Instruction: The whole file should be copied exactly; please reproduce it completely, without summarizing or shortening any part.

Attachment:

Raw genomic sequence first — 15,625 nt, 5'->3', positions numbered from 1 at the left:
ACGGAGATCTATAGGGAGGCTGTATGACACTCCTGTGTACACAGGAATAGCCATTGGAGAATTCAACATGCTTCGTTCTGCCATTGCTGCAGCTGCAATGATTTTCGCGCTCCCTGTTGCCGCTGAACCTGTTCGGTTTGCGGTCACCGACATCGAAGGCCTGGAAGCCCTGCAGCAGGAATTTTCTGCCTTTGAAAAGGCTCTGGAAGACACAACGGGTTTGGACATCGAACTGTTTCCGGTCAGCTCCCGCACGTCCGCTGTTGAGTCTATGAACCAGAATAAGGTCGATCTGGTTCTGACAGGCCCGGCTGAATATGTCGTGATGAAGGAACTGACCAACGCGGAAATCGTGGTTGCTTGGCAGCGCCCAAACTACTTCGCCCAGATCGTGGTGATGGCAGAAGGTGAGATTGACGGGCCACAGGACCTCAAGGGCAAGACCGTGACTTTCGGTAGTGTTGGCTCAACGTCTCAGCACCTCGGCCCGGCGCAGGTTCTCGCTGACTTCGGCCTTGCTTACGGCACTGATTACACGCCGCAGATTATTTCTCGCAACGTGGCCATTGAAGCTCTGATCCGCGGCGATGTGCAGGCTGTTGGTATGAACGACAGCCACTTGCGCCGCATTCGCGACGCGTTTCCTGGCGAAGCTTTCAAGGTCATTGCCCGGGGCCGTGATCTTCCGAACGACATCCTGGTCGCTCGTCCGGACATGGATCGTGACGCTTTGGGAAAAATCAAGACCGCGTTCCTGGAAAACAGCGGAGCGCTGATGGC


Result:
Raw genomic sequence first — 15,625 nt, 5'->3', positions numbered from 1 at the left:
ACGGAGATCTATAGGGAGGCTGTATGACACTCCTGTGTACACAGGAATAGCCATTGGAGAATTCAACATGCTTCGTTCTGCCATTGCTGCAGCTGCAATGATTTTCGCGCTCCCTGTTGCCGCTGAACCTGTTCGGTTTGCGGTCACCGACATCGAAGGCCTGGAAGCCCTGCAGCAGGAATTTTCTGCCTTTGAAAAGGCTCTGGAAGACACAACGGGTTTGGACATCGAACTGTTTCCGGTCAGCTCCCGCACGTCCGCTGTTGAGTCTATGAACCAGAATAAGGTCGATCTGGTTCTGACAGGCCCGGCTGAATATGTCGTGATGAAGGAACTGACCAACGCGGAAATCGTGGTTGCTTGGCAGCGCCCAAACTACTTCGCCCAGATCGTGGTGATGGCAGAAGGTGAGATTGACGGGCCACAGGACCTCAAGGGCAAGACCGTGACTTTCGGTAGTGTTGGCTCAACGTCTCAGCACCTCGGCCCGGCGCAGGTTCTCGCTGACTTCGGCCTTGCTTACGGCACTGATTACACGCCGCAGATTATTTCTCGCAACGTGGCCATTGAAGCTCTGATCCGCGGCGATGTGCAGGCTGTTGGTATGAACGACAGCCACTTGCGCCGCATTCGCGACGCGTTTCCTGGCGAAGCTTTCAAGGTCATTGCCCGGGGCCGTGATCTTCCGAACGACATCCTGGTCGCTCGTCCGGACATGGATCGTGACGCTTTGGGAAAAATCAAGACCGCGTTCCTGGAAAACAGCGGAGCGCTGATGGC